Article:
Gary Neville outlined that challenges away from the football pitch had a major impact on the Mancunian’s progression in the football world. “Ravel had some significant complexities and challenges in his life that any of us would have found difficult to deal with”, Neville told Sky Sports. The signs were there from an early age. Just three months before Morrison’s notable performance in that Youth Cup final he had been at Trafford Court admitting to two charges of witness intimidation. There was never any doubt about his ability with a football but for Morrison the merging of the mental and the physical game appeared to take its toll. 

Many question his attitude and note this to be a contributing factor in his decline. The Manchester-born midfielder certainly made the headlines for both good and bad reasons. His growth as a footballer was inhibited by outside issues that directly targeted his attitude and motivation. There came the inevitable moment at Manchester United where the club had felt they had done everything to support Morrison but to no avail. Following his charges for witness intimidation, Morrison was later referred to Salford’s youth offending team for domestic violence counselling, following admitting to criminal damage in throwing his partner’s phone from her parents’ window. Enough was enough and after Sir Alex Ferguson had invested so much time into Morrison, he realised there was little more he could do and Morrison was sold to West Ham in January 2012. For Ferguson this is what he felt was best, a fresh start. The Scot hoped that this would ignite a sense of independence in a teenager that had so far steered off course. Those that knew Morrison knew he was not the thug like character that many made him out to be. Outside influences had continually troubled the midfielder in Manchester and Ferguson stood firm in his belief that he would become, as he told Sam Allardyce, a “brilliant footballer. (with) Brilliant ability. Top class ability.”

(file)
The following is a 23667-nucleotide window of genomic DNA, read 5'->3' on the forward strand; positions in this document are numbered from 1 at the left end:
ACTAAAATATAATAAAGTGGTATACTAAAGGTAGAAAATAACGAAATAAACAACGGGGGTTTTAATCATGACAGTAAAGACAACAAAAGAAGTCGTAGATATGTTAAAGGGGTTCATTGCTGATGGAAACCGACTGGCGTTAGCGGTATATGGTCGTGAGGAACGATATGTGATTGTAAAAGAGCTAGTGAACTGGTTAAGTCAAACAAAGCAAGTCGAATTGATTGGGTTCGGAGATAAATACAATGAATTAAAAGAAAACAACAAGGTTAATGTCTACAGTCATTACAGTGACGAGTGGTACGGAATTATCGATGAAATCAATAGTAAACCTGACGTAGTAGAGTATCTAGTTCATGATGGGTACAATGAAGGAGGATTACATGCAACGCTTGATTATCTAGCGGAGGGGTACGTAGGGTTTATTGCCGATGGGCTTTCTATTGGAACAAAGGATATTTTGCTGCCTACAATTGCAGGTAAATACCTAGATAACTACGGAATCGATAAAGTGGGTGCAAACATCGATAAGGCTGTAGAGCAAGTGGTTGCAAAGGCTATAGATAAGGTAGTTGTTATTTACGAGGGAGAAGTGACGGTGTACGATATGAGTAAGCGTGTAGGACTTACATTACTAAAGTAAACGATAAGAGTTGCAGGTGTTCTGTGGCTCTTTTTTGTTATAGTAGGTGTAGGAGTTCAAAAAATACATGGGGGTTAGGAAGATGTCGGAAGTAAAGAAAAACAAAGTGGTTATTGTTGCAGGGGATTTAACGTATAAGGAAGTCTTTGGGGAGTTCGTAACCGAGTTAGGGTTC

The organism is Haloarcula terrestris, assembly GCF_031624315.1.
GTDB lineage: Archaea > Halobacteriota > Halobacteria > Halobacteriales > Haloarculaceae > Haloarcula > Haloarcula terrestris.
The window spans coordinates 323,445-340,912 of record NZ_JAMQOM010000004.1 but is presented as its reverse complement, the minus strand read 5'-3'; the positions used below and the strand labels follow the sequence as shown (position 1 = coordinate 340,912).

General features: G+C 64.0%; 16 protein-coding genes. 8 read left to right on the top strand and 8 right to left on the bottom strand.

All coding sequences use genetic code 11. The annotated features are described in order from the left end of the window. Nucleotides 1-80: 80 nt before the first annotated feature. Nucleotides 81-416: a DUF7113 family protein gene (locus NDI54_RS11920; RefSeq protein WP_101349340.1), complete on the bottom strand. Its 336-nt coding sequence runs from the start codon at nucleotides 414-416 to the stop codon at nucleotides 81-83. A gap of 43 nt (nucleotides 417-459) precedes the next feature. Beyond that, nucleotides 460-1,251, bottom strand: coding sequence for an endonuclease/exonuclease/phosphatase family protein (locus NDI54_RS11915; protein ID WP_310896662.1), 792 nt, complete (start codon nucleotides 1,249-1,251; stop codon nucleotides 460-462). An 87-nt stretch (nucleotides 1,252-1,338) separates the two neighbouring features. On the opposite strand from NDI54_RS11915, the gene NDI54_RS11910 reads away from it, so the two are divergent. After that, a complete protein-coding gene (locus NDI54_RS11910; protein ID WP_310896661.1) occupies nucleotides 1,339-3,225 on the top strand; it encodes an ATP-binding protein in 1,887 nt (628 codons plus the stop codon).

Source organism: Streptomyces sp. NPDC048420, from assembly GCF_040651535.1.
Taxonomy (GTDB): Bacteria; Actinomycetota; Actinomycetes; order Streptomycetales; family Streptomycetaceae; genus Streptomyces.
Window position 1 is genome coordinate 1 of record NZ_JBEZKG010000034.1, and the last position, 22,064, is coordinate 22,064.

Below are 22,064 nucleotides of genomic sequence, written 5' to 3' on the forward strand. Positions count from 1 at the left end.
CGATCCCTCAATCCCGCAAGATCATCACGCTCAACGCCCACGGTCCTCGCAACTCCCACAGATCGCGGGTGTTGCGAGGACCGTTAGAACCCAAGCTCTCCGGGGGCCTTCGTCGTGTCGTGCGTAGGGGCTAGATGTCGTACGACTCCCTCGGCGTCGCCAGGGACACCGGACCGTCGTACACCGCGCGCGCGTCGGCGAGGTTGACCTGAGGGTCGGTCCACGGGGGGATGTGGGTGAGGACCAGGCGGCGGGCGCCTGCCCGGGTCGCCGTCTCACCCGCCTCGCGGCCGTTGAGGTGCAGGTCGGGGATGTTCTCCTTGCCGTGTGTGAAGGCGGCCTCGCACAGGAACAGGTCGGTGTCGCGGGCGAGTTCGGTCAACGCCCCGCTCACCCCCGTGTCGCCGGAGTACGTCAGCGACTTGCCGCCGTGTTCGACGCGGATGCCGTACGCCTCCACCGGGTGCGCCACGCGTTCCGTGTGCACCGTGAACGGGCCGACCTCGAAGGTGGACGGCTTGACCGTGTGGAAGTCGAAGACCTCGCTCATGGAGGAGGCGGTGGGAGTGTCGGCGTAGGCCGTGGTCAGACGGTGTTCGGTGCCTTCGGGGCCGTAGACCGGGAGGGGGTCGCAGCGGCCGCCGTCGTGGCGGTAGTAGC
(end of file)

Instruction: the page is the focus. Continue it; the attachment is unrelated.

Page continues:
However the sad tale continues. Morrison made only 24 appearances in three years at West Ham, scoring five goals. This ‘fresh start’ appeared more of a stagnation. A month in, Morrison was fined £7,000 and warned by the FA after his use of abusive language on social media. As Pogba moved to Juventus in 2012, Allardyce sent Morrison on loan to Championship side Birmingham City, intending to kick some sense into him, but troublemaking problems struck again. Lee Clark came close to terminating the loan but ultimately Morrison stayed put and appeared to be back on course.